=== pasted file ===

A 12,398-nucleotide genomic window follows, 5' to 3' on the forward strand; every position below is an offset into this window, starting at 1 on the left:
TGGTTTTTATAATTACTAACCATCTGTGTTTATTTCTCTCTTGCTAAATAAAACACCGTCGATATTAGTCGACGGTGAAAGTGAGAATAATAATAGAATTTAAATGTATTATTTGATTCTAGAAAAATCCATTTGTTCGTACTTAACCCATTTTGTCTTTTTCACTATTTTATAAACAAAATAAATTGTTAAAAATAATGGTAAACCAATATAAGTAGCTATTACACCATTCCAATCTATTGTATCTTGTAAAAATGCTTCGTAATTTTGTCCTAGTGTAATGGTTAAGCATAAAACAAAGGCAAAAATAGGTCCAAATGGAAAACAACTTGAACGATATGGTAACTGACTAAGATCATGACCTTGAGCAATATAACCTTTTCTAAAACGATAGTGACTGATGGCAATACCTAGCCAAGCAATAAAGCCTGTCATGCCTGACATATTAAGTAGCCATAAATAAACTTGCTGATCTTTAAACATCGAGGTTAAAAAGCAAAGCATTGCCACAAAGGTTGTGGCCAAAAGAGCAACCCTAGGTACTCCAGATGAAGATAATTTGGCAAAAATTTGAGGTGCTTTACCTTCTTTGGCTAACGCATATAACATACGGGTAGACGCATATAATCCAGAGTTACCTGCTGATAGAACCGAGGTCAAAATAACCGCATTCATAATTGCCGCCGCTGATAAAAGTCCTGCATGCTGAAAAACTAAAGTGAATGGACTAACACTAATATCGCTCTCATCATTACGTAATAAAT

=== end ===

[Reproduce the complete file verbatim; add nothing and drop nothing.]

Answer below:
A 12,398-nucleotide genomic window follows, 5' to 3' on the forward strand; every position below is an offset into this window, starting at 1 on the left:
TGGTTTTTATAATTACTAACCATCTGTGTTTATTTCTCTCTTGCTAAATAAAACACCGTCGATATTAGTCGACGGTGAAAGTGAGAATAATAATAGAATTTAAATGTATTATTTGATTCTAGAAAAATCCATTTGTTCGTACTTAACCCATTTTGTCTTTTTCACTATTTTATAAACAAAATAAATTGTTAAAAATAATGGTAAACCAATATAAGTAGCTATTACACCATTCCAATCTATTGTATCTTGTAAAAATGCTTCGTAATTTTGTCCTAGTGTAATGGTTAAGCATAAAACAAAGGCAAAAATAGGTCCAAATGGAAAACAACTTGAACGATATGGTAACTGACTAAGATCATGACCTTGAGCAATATAACCTTTTCTAAAACGATAGTGACTGATGGCAATACCTAGCCAAGCAATAAAGCCTGTCATGCCTGACATATTAAGTAGCCATAAATAAACTTGCTGATCTTTAAACATCGAGGTTAAAAAGCAAAGCATTGCCACAAAGGTTGTGGCCAAAAGAGCAACCCTAGGTACTCCAGATGAAGATAATTTGGCAAAAATTTGAGGTGCTTTACCTTCTTTGGCTAACGCATATAACATACGGGTAGACGCATATAATCCAGAGTTACCTGCTGATAGAACCGAGGTCAAAATAACCGCATTCATAATTGCCGCCGCTGATAAAAGTCCTGCATGCTGAAAAACTAAAGTGAATGGACTAACACTAATATCGCTCTCATCATTACGTAATAAAT